Empress, Skyline, and Gold Star are the three most popular "chili parlors" in the region, but more than 250 dot the map across the region. In 1985, one of the founders of Gold Star Chili, Fahid Daoud, returned to Jordan, where he opened his own parlor, called Chili House. Outside of Jordan, Chili House as of 2020 had locations in Iran, Iraq, Libya, Oman, Palestine, Turkey and Qatar.
I thought my experience with Cincinnati chili would end that Friday evening, but I tell you, I couldn't take my mind off of the taste, style and food festival my mouth experienced while eating the chili. I ate if for every meal that weekend. Don't judge!
While you can purchase SkyLine Chili and Spaghetti in the freezer section at local grocery stores, it can be rather pricey--$6.99 per serving.
Below is my interpretation of Cincinnati chili. It took a lot of reading different recipes and dissecting the chili when I purchased it. I would even close my eyes and try to identify the spices. I hope you enjoy it. And if you don't the first time, try it again. It's one of those things that grow on you.
And calling a football a "prolate spheroid"-- that is from my days of listening to The Kiltie Band of Carnegie Mellon University tease their own cheerleaders.
With classics like:
"Repel them, repel them. Make them relinquish the prolate spheroid."
"Who wants a cheerleader cartwheel? The BAND wants a cheerleader cartwheel"
and who can forget the classic:
"That's alright, that's okay, you're gonna work for us someday!"
My love for staying on CMU's campus after piano lessons to watch games is like this chili-- it is borderline obsession. I need help!!
PS, I never did find out what they wear under their kilts.
COOKING CLASS WITH CAROL
Things to Consider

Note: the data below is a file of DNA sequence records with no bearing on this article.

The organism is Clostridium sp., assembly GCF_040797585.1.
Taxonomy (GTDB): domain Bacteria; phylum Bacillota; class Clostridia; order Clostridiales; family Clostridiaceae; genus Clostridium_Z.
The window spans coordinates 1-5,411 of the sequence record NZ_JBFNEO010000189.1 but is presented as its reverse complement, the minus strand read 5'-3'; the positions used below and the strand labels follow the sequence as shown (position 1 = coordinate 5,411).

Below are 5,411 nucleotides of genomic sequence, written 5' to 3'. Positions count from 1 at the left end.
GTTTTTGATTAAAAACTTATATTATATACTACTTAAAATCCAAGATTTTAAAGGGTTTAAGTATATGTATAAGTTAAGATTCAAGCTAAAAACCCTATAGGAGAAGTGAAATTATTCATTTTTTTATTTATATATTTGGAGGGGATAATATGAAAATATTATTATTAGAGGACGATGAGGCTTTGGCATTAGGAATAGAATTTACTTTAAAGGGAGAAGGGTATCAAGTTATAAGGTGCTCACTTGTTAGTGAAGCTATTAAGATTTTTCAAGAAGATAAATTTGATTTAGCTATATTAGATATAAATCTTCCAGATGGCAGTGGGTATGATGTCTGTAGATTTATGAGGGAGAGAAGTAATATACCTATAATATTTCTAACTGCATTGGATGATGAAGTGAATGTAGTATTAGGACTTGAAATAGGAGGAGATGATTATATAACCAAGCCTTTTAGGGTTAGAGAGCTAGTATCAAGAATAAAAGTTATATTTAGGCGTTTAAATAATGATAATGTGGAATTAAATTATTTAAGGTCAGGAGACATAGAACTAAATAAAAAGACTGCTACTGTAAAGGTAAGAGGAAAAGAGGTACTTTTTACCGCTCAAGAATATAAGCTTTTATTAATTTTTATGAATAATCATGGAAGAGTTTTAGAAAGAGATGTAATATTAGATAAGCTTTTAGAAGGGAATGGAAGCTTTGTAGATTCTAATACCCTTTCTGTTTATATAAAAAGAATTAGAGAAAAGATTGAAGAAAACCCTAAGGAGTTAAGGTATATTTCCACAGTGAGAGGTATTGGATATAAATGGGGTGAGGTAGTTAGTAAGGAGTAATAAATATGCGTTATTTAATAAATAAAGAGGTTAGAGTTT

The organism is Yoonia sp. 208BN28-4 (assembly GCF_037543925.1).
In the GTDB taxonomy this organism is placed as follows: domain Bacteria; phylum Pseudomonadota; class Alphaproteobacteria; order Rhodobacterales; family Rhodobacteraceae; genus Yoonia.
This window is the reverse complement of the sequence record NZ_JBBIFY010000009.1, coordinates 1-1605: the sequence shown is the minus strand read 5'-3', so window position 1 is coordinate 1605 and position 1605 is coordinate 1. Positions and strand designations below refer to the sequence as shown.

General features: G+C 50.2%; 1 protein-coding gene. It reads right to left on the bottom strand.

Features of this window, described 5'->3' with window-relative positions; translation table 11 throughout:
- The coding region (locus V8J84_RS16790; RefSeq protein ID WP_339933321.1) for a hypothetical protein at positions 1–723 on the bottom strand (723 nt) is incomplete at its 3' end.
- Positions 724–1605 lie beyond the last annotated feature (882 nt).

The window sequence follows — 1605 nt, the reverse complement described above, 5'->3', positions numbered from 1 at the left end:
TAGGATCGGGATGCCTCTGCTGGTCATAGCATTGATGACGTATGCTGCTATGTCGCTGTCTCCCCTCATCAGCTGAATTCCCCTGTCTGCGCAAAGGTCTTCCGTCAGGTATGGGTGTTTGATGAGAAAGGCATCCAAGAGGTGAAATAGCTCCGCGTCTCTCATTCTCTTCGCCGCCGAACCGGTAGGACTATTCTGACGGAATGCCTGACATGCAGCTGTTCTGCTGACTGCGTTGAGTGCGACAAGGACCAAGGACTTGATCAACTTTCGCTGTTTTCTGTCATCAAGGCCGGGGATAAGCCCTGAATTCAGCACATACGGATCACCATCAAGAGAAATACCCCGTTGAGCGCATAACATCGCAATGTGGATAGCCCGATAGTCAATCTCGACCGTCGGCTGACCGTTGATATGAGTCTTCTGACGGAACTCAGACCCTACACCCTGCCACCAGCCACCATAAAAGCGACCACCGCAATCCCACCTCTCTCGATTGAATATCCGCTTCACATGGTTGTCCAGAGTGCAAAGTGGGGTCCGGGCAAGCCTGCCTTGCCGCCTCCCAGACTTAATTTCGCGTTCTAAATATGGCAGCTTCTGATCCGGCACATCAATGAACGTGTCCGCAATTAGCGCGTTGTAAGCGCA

This is not regular chili. There are no vegetables besides onion in the recipe. You will have to supplement your diet that day with vegetables at other meals.
It seems excessive, but the cheese needs to be piled high on the chili. I haven't figured out why, but I just know it's the right thing to do. And the thinner shred, the better it will be melting into the spaghetti/chili mixture.
Diced yellow onion is another must have. The crunch of the raw onion against the soft meat and pasta just gives it that oom-pah!! it needs (remember, this is of Greek origin)
I add cocoa powder to my recipe. What I've read and understand, it is not necessarily something the original owners used, but I can't seem to get the darkness of the chili without it. And it gives that umami I don't recognize when I exclude it from the recipe.
80/20 beef is my go-to ratio. It cooks to a tender and flavorful ground beef. You can refrigerate the meat overnight not only to intensify the flavor but to also cool enough for the fat to solidify and skim off the excess if you are being health conscious.
oyster crackers and hot sauce are optional condiments, but in my opinion, it's what really brings the entire meal together. Try them first to make your own opinion, then remove if you don't like it.
2 pounds 80/20 ground beef
4 cups of water
6 oz tomato paste
1/2 cup diced onion
3 tbsp chili powder
2 tbsp Worcestershire
1 tbsp apple cider vinegar
1 tbsp light brown sugar
1 tbsp cocoa powder (for baking)
2 tsp salt
1 tsp ground cumin
1 tsp cinnamon
1/2 tsp ground nutmeg
1/4 tsp ground all spice
1/8 tsp ground cloves
1 bay leaf
1 cup finely shredded mild cheddar cheese.
1 cup yellow onion finely diced.
1 can kidney beans, or your favorite, drained and rinsed.
What to do
Heat 1 tbsp oil in a medium Dutch oven or heavy pot over medium heat. Add chopped onions cooking until soft, stirring, about 5 minutes. Add the chili powder, cumin, allspice, coriander, cinnamon, nutmeg and cloves. Cook, stirring, until fragrant. Add the beef and cook the mixture, stirring, until the beef is no longer pink, about 5 minutes. Add tomato paste, stir to incorporate and cook about 1-2 minutes. Add salt, brown sugar, and bay leaf. Stir until well incorporated.
2. Add water; simmer the mixture, uncovered, stirring occasionally, until slightly thicker. Add the chocolate, vinegar and Worcestershire and cook until the mixture is thickened but still soupy, about 15 more minutes.
3. Meanwhile, bring a large pot of salted water to a boil over high heat. Cook the spaghetti according to the package directions. Drain well. Drizzle with 1 Tbsp of oil and toss together so it doesn't stick.
4. Discard the bay leaf and season the chili with freshly ground pepper to taste. Divide the spaghetti among bowls and top with the chili, beans, onions and cheddar. Serve with the oyster crackers and hot sauce if desired.